Pregame Post-Ups: Horford Helping Thomas Reach New Heights
Tuesday, January 10 - Celtics at Raptors
Pregame – Horford Helping Thomas Reach New Heights
TORONTO – Isaiah Thomas deserves credit for his growth as a player over the last 12 months. However, his hard work isn’t the only reason he has become the Eastern Conference’s leading scorer.
Danny Ainge and Brad Stevens said over and over this summer that Al Horford would seamlessly fit into Boston’s system. Those claims have proven to be accurate. But Horford has also fit in seamlessly teaming with Thomas in Boston’s pick-and-roll.
Horford is the perfect complement to Thomas in the NBA’s premier play. The big man does everything the Celtics need from their starting center. He’s a shooter who has made the fifth-most 3s on the team this season. He’s a passer who leads all NBA centers in assists per game with an average of 5.0. And what flies under the radar, yet drastically affects Thomas’ game, is Horford’s screen-setting abilities.
“He’s good at knowing when to slip out. He’s good at knowing when to screen,” Brad Stevens said ahead of Tuesday’s matchup with the Raptors in Toronto. “That’s critical when you’re playing against different positions … He’s just good at reading that because he’s smart and he’s had a lot of years doing it.”
And that, combined with all of Horford’s other skills, is something Thomas didn’t have by his side prior to this season.
The combination of Horford’s skill set and Thomas’ skill is oftentimes unguardable. In past seasons, opponents did not respect Jared Sullinger’s skill set as much as they respect Horford’s, and as a result, they had an easier time defending Boston’s pick-and-rolls. Now those opponents are put into a bind every time Horford sets a screen for Thomas, and that has helped the 5-foot-9 point guard reach a new level of play.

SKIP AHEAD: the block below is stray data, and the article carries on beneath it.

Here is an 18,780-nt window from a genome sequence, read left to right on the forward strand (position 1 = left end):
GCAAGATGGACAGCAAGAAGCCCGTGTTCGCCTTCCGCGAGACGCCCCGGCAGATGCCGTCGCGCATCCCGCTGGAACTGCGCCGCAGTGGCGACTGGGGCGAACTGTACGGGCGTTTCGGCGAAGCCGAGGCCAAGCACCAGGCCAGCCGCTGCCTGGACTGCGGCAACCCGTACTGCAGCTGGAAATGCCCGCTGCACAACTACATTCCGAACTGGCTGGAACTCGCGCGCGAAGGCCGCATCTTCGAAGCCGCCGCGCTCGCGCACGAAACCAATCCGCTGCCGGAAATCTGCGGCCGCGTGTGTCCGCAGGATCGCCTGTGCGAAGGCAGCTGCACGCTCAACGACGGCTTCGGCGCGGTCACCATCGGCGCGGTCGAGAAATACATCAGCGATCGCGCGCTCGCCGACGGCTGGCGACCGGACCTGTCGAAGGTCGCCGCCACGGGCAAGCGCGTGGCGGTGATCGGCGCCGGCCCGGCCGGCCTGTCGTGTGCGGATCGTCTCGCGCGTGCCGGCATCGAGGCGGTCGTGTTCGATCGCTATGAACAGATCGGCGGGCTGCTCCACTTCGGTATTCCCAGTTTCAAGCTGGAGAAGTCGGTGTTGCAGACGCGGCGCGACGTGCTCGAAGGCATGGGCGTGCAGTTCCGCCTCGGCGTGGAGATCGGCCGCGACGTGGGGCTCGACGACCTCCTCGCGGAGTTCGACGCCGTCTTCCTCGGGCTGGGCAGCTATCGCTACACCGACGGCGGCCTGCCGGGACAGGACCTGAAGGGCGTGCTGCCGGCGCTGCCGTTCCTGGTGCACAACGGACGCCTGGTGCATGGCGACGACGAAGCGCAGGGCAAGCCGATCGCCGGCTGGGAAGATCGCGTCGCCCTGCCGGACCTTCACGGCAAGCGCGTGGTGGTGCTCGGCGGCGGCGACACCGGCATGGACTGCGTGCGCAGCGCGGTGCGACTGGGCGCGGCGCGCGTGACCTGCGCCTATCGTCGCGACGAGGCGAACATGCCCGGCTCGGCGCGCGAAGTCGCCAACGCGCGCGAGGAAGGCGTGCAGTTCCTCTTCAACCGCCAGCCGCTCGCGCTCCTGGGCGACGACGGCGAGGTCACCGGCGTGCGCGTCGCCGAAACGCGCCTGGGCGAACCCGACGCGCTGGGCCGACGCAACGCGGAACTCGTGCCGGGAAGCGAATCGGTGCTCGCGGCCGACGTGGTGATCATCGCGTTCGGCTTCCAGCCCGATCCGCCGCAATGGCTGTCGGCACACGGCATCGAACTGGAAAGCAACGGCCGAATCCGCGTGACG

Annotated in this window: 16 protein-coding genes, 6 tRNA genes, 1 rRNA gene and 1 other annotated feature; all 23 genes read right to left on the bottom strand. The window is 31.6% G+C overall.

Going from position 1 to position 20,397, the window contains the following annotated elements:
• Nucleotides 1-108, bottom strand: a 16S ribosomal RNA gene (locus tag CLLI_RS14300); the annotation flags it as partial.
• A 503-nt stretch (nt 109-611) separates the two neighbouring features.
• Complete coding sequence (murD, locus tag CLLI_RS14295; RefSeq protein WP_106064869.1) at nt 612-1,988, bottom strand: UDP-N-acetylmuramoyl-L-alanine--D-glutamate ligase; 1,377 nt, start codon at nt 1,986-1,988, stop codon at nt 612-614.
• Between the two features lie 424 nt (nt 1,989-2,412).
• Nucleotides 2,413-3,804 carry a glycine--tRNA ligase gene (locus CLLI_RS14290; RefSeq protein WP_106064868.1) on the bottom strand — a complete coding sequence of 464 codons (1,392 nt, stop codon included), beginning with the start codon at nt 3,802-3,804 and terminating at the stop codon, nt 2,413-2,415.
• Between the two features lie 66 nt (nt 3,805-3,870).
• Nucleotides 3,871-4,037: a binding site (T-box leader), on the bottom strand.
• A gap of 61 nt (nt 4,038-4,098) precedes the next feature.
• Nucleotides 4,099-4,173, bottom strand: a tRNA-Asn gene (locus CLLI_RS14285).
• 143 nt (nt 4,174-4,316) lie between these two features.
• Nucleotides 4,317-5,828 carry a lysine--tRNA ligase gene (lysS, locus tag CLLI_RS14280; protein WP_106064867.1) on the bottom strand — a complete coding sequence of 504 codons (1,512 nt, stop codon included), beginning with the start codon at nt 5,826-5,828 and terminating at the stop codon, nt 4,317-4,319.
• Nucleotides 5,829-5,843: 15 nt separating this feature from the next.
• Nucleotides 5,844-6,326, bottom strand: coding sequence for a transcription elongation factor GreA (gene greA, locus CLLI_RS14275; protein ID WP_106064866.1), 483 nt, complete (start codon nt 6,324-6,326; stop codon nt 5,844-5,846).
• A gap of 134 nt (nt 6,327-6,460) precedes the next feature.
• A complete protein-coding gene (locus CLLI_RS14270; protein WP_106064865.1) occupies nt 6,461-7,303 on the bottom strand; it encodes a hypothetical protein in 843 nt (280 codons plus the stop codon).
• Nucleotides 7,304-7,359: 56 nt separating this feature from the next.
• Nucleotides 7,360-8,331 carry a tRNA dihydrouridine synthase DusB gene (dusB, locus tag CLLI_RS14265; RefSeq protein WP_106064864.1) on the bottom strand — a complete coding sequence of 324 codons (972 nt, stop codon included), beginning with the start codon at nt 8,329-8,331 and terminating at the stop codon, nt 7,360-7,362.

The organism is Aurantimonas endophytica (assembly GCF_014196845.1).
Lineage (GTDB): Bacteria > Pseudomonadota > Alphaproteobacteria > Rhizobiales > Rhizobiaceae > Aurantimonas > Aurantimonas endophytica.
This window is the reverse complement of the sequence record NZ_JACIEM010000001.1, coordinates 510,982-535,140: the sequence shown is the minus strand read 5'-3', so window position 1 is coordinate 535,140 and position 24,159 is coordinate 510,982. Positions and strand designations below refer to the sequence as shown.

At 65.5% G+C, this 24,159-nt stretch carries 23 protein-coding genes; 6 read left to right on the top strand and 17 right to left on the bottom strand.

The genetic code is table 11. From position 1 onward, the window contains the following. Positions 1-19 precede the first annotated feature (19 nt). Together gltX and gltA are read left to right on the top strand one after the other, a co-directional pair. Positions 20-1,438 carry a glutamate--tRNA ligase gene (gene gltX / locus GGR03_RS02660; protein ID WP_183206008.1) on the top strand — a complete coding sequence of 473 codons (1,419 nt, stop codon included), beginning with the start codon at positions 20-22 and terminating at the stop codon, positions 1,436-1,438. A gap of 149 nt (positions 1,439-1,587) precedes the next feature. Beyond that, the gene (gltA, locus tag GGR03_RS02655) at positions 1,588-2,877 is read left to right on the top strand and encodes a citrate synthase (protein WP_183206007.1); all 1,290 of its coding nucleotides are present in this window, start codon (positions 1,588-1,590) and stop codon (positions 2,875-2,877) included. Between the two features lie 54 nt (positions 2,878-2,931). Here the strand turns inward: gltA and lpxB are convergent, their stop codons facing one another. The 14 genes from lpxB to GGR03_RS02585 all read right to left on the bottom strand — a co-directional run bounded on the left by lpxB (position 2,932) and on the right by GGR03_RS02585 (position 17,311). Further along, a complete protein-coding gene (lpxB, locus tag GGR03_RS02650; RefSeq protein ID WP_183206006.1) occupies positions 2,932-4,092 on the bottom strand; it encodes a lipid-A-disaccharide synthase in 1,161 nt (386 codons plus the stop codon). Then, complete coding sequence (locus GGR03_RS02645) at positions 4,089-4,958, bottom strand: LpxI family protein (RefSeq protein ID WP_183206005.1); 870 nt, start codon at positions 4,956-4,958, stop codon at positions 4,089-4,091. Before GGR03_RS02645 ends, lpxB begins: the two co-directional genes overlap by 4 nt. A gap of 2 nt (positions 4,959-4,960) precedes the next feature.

“I think Al is just opening up the court a little bit more for Isaiah,” said Terry Rozier, who has had a front-row seat to watch Thomas’ evolution over the last two seasons. “IT’s really good at working with any space he’s got – he’s going to make the game how he wants to make it, no matter if it’s with a lot of room or a little room, he’s just going to be aggressive – but I think just Al setting those screens and having a lot of attention on him knowing that he can knock down the three-ball and things like that, I feel like he just spaces the floor a little bit more for our team and just gives IT room to work.”
And Thomas has taken full advantage. His drives-per-game average has risen to a league-high 13.8 this season, up 16.9 percent from last season’s average of 11.8 per game. That spike, along with Thomas’ increased scoring, is in large part due to the guard’s personal improvements. But there’s no doubt that Horford has also played a role in IT’s growth.
Thomas was an All-Star last season playing alongside Sullinger and the rest of Boston’s bigs. This season, while playing more than 26 minutes a night alongside Horford, IT’s name is in the MVP conversation. And that’s no coincidence.
- Marc D'Amico